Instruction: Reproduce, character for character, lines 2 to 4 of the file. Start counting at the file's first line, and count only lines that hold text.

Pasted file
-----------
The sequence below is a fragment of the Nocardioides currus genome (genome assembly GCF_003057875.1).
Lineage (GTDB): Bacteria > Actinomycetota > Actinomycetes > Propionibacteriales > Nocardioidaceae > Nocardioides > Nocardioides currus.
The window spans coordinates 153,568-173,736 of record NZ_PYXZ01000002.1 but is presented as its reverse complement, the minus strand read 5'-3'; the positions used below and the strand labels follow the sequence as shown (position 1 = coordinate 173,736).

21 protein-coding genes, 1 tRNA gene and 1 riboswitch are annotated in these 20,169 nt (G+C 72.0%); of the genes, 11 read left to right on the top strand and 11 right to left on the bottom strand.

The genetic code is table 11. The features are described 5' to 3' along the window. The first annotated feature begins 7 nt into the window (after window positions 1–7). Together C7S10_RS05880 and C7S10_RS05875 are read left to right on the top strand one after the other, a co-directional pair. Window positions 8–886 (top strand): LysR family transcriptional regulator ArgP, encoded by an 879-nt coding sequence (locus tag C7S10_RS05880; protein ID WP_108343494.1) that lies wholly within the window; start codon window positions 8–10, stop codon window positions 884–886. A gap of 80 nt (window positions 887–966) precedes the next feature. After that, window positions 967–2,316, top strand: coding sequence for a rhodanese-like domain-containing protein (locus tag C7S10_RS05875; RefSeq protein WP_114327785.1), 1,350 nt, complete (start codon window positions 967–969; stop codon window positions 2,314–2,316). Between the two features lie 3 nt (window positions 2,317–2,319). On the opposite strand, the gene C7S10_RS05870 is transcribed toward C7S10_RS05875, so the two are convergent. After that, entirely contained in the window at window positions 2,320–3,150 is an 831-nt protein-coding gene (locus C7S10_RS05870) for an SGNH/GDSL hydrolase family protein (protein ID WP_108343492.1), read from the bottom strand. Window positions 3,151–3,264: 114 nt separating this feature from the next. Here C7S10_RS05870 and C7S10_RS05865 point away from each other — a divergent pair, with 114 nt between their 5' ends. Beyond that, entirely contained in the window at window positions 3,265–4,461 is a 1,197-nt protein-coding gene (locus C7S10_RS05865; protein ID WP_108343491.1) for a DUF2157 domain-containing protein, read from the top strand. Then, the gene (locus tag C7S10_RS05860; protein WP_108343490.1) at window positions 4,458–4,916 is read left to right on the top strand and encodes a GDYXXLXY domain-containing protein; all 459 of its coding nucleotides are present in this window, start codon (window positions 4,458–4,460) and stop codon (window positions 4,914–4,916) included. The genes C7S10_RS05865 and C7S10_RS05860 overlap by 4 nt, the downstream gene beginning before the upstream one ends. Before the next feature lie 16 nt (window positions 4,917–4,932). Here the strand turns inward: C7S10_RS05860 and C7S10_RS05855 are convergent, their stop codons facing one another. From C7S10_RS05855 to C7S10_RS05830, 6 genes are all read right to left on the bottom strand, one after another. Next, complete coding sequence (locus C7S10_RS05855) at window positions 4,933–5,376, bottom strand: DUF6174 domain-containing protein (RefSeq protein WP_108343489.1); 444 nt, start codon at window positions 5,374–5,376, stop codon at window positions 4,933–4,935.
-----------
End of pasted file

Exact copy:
Lineage (GTDB): Bacteria > Actinomycetota > Actinomycetes > Propionibacteriales > Nocardioidaceae > Nocardioides > Nocardioides currus.
The window spans coordinates 153,568-173,736 of record NZ_PYXZ01000002.1 but is presented as its reverse complement, the minus strand read 5'-3'; the positions used below and the strand labels follow the sequence as shown (position 1 = coordinate 173,736).

21 protein-coding genes, 1 tRNA gene and 1 riboswitch are annotated in these 20,169 nt (G+C 72.0%); of the genes, 11 read left to right on the top strand and 11 right to left on the bottom strand.